Contemporary Artistic Practices and Women’s Reproductive Rights in Romania

    • Cover Venice
    • Presentation speakers
      • Mirela Tanta, Art Department, Millikin University, USA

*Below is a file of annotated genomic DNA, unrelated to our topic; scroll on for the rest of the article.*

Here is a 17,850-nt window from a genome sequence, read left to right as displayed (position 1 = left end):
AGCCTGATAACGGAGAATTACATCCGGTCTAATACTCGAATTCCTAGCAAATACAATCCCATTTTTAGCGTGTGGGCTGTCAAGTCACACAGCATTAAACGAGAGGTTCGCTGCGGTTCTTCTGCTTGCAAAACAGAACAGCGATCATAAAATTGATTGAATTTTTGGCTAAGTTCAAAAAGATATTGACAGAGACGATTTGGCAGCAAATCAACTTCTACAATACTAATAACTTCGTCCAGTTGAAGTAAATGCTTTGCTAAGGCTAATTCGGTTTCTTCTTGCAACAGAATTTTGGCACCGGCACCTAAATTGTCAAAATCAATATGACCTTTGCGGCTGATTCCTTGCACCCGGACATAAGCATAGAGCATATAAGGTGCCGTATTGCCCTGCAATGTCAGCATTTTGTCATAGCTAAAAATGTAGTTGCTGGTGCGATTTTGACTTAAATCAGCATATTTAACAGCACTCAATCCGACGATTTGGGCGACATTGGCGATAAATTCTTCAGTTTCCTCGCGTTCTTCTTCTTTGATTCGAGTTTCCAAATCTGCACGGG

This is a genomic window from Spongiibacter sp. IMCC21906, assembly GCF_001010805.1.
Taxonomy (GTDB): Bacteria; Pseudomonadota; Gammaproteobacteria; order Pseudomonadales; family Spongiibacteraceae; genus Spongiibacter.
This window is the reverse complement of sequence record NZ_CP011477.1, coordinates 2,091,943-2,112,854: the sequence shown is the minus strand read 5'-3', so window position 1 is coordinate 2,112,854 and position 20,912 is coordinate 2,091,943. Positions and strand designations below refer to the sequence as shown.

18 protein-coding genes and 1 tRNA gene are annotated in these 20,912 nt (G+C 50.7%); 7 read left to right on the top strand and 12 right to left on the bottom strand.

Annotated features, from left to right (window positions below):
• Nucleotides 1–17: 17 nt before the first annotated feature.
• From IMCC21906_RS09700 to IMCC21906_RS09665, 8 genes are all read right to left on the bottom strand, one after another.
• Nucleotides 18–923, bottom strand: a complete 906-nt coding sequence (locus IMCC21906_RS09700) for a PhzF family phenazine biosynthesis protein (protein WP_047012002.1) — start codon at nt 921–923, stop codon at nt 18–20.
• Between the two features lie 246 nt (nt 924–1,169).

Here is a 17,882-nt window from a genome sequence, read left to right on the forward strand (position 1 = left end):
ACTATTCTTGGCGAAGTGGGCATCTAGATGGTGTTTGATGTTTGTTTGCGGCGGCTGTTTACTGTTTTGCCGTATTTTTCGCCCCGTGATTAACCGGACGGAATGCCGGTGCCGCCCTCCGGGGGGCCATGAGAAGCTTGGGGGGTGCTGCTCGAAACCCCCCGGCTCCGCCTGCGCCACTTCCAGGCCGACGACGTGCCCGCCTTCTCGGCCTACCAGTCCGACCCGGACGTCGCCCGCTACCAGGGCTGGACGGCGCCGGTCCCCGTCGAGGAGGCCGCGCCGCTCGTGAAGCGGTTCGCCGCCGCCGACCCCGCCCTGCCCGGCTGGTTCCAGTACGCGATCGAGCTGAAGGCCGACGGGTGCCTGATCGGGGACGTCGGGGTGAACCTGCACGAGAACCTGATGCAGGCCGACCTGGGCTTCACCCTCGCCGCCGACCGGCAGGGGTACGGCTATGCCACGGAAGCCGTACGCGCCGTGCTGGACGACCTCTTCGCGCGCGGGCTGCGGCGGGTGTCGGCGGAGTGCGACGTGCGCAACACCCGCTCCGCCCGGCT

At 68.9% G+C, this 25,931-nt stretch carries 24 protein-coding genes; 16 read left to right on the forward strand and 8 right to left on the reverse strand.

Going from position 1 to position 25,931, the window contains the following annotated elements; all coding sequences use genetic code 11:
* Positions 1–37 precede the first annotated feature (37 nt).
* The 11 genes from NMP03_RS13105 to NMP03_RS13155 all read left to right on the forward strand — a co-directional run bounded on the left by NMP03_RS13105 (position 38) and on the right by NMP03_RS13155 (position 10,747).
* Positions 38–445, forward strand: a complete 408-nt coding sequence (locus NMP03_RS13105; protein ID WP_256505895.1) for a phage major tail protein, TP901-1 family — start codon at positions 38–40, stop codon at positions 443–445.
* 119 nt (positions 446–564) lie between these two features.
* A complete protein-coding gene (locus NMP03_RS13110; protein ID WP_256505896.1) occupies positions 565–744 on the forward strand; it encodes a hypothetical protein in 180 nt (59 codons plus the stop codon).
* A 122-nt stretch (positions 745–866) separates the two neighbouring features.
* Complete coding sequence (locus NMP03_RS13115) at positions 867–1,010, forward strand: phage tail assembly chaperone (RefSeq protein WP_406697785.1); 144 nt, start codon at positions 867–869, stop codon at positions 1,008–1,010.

In a country with a history of state-controlled natality, how are present-day artists and curators responding to recent initiatives to restrict women’s reproductive rights? In order to determine this my research proposes not just a documentation of artists and art organizations concerned with gender inequalities and reproductive rights, although the visibility of such practices is critical, but also a bridge between such art practices and social and personal narratives. My interest in auto-ethnography in art history seeks to connect the personal story to the official history. Research on women’s body and reproductive rights have been at the center of many fields such as philosophy, political science, anthropology, political discourses, and medicine. However, studies in art history currently lack such auto-ethnographic perspectives. To help facilitate such dialogue in an effective way, I will intersect storytelling with official historical discourses addressing women’s reproductive rights as well as analyze the intersection of the social, political, and artistic discourses in Romania today. Between 1967-1989 more than 10,000 women died in Romania as a result of illegal abortions and approximately 9,452 died because of post-abortion complications. Some of these women were already mothers of 3 or 4 children. By 1989 Romania found itself the motherland of an entire generation of orphans, in total 125,000 institutionalized minors. Although Decree 770 (which made abortion illegal) was one of the first laws abolished after Ceausescu’s dictatorship ended in 1989, the Romanian population is still working today to overcome the devastating effects of this decree including generations of homeless orphans, lack of sexual education in schools, sexism. Today, women’s bodies and their reproductive functions have been once again at the heart of religious, social, and political debate. My paper asks if there are any attempts being made at the social, activist, or artistic level to unmark women’s bodies, that is, to regard women’s bodies outside of their reproductive functions?